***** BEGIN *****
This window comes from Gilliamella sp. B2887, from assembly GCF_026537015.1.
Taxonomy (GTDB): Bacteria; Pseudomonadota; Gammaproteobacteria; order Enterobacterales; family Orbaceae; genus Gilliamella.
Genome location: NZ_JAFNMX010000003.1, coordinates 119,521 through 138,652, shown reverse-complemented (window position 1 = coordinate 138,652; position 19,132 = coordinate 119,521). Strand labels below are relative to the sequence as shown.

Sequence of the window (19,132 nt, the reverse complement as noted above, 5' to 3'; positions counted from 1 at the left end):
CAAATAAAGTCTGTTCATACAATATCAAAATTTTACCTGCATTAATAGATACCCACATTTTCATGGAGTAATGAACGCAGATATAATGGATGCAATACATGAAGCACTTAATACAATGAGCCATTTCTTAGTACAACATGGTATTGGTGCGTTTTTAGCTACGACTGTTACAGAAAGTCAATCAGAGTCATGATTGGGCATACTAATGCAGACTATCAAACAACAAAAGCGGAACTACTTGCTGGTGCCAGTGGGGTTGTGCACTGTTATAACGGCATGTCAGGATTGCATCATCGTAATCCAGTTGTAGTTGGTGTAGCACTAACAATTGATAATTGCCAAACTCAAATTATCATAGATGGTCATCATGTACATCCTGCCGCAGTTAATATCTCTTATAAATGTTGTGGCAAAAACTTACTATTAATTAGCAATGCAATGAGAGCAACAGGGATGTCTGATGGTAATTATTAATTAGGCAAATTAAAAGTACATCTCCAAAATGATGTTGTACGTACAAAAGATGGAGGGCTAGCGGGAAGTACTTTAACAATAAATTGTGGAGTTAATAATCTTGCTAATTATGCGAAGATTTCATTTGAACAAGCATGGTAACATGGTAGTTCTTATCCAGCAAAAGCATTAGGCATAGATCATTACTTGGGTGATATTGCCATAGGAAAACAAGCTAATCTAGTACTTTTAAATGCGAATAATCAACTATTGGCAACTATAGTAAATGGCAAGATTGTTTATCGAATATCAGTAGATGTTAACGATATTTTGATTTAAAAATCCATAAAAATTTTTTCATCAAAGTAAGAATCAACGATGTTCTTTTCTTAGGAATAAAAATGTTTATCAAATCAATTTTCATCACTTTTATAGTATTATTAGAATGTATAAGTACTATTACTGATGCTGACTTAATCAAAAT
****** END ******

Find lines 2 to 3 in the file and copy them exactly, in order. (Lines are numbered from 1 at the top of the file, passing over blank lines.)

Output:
Taxonomy (GTDB): Bacteria; Pseudomonadota; Gammaproteobacteria; order Enterobacterales; family Orbaceae; genus Gilliamella.
Genome location: NZ_JAFNMX010000003.1, coordinates 119,521 through 138,652, shown reverse-complemented (window position 1 = coordinate 138,652; position 19,132 = coordinate 119,521). Strand labels below are relative to the sequence as shown.